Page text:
79 At the time of the conference, the date for submersion was approaching and no funding had been found for excavations or for the preservation and protection of the riverbanks, and the investor refused to finance excavations on the banks on the grounds that under Russian law the dam would be government property after completion.

5 Conclusions

80 The destruction of archaeological deposits by development has continued and accelerated since the end of the Second World War. The archaeological heritage throughout Europe is thus under increasing pressure from development, which presents considerable challenges to heritage management in all countries, but can also provide important opportunities to contribute to our understanding of the past and make a positive contribution to social values. The archaeological heritage is a finite and non-renewable resource and its preservation in situ should always be the first aim for important archaeological remains which are threatened by development. Where this is neither possible nor appropriate, the loss of archaeological remains can be off-set by scientific excavation, analysis, and publications of the results for the public benefit by making a contribution to our knowledge and understanding of the past.
81 Problems common to all member states are addressed with diverse success and interest, despite the increase in public awareness of the value of cultural heritage, including archaeological finds. Failure to demonstrate adequately this value can lead to the abandonment of projects through a lack of immediate “economic added value”, and competition between regions and the threat of relocation of development projects dissuade authorities from supporting heritage protection projects. Dialogue is a key element concerning spatial planning and archaeological legislation is all important. When archaeological values have been fully accepted as an integral part of these processes, the damaging effects of excavations will be mitigated. There needs to be early and open consultation and co-operation, focusing on reducing the risks on both the development and archaeology sides.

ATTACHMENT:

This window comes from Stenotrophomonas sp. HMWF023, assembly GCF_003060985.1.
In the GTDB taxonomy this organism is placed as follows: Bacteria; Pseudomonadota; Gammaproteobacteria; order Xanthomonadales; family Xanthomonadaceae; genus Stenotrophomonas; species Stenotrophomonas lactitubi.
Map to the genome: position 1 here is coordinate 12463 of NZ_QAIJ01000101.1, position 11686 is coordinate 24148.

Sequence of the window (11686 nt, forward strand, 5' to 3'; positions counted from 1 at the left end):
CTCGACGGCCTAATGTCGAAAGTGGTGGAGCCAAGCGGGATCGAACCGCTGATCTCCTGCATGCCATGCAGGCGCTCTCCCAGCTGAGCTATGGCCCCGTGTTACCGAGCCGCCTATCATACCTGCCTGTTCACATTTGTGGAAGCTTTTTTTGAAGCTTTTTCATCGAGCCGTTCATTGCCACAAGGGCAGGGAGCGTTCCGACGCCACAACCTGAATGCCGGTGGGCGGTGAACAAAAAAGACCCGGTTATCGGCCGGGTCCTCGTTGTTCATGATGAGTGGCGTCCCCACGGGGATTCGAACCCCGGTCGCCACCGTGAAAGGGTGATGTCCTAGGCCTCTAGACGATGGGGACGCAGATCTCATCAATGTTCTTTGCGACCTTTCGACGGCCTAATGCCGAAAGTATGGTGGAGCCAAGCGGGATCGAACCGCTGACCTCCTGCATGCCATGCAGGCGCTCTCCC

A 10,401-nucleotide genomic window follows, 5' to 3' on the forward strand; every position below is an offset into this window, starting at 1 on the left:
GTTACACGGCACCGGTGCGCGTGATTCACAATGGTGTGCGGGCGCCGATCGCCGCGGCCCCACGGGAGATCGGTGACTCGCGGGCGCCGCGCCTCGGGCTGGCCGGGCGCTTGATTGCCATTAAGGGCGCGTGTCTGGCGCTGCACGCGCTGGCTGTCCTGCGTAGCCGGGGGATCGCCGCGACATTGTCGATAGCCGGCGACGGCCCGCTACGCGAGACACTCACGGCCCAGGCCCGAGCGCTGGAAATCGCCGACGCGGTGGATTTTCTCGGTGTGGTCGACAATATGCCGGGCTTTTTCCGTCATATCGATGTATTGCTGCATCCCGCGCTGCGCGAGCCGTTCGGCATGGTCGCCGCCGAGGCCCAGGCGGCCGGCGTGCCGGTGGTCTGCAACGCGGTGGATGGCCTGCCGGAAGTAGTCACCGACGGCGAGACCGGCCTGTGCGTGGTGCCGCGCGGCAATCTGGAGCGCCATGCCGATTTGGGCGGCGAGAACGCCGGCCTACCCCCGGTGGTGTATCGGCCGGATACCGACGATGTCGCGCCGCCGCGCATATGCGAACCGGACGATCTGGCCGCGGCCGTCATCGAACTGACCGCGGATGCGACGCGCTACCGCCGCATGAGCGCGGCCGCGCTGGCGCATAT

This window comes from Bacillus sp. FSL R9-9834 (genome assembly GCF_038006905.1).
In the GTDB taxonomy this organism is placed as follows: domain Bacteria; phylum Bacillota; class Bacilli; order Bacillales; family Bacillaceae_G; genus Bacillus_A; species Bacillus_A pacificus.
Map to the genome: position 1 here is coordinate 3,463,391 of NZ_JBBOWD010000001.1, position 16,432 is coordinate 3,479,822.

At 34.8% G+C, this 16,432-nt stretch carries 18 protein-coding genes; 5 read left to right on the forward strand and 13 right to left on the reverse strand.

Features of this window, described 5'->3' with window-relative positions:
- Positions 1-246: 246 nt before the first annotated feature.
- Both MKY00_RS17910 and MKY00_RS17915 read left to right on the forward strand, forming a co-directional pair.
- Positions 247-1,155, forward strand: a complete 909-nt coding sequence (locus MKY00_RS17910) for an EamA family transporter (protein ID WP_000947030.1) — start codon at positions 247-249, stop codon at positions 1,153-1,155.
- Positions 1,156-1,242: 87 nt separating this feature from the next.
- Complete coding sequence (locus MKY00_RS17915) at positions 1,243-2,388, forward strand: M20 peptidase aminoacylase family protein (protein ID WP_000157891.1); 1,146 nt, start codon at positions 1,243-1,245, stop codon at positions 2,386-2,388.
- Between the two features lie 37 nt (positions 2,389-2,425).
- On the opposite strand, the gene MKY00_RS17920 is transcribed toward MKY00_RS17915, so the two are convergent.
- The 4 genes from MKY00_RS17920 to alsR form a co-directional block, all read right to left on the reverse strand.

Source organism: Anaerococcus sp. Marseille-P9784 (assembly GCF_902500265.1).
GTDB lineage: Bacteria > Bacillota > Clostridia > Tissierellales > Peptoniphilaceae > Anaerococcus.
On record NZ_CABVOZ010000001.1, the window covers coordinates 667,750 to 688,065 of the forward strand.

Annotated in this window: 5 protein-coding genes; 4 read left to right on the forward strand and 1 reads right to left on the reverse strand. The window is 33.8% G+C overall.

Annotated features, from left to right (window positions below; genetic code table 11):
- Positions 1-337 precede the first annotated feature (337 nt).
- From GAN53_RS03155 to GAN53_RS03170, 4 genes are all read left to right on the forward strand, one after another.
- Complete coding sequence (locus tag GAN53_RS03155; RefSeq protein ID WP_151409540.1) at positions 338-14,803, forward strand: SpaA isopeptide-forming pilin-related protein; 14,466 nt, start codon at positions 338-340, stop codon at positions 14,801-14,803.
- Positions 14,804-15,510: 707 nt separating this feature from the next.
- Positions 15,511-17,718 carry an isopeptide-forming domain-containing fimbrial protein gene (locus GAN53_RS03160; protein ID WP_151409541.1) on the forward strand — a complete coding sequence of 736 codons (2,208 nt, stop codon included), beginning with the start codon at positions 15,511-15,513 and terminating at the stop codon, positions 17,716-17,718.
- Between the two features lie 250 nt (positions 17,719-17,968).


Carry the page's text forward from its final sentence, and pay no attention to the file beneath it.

82 The provision of adequate training for archaeologists is another requirement for the successful protection of the archaeological heritage, including practical training and continuing professional development, career structures and opportunities, and exchange.
83 Most of these challenges could be successfully addressed by fuller implementation by contracting parties of the Valletta Convention on the Protection of the Archaeological Heritage, once member states have ratified the convention. Publication and dissemination of information and good practices would be facilitated by the enhancement of the HEREIN project.
84 In addition, the issue of preventive archaeology needs to be examined on the basis of case studies and comparative experience and with the involvement of all the interested parties including archaeologists, art historians and other relevant specialists, developers, NGOs and local as well as national government authorities. In this way, attention can also be drawn to the real problems that exist and high-level solutions offered.
85 In the future, if the present increase in efforts to protect sites and monuments continues, the managing and processing of scientific research and the storage of objects and the results of excavations will become ever more complex. Public access to discoveries and archives, especially in states where there have been a large number of archaeological excavations, must be ensured.
86 Finally, it will be crucial to address new developments and changes in this field, especially those resulting from natural phenomena such as climate change.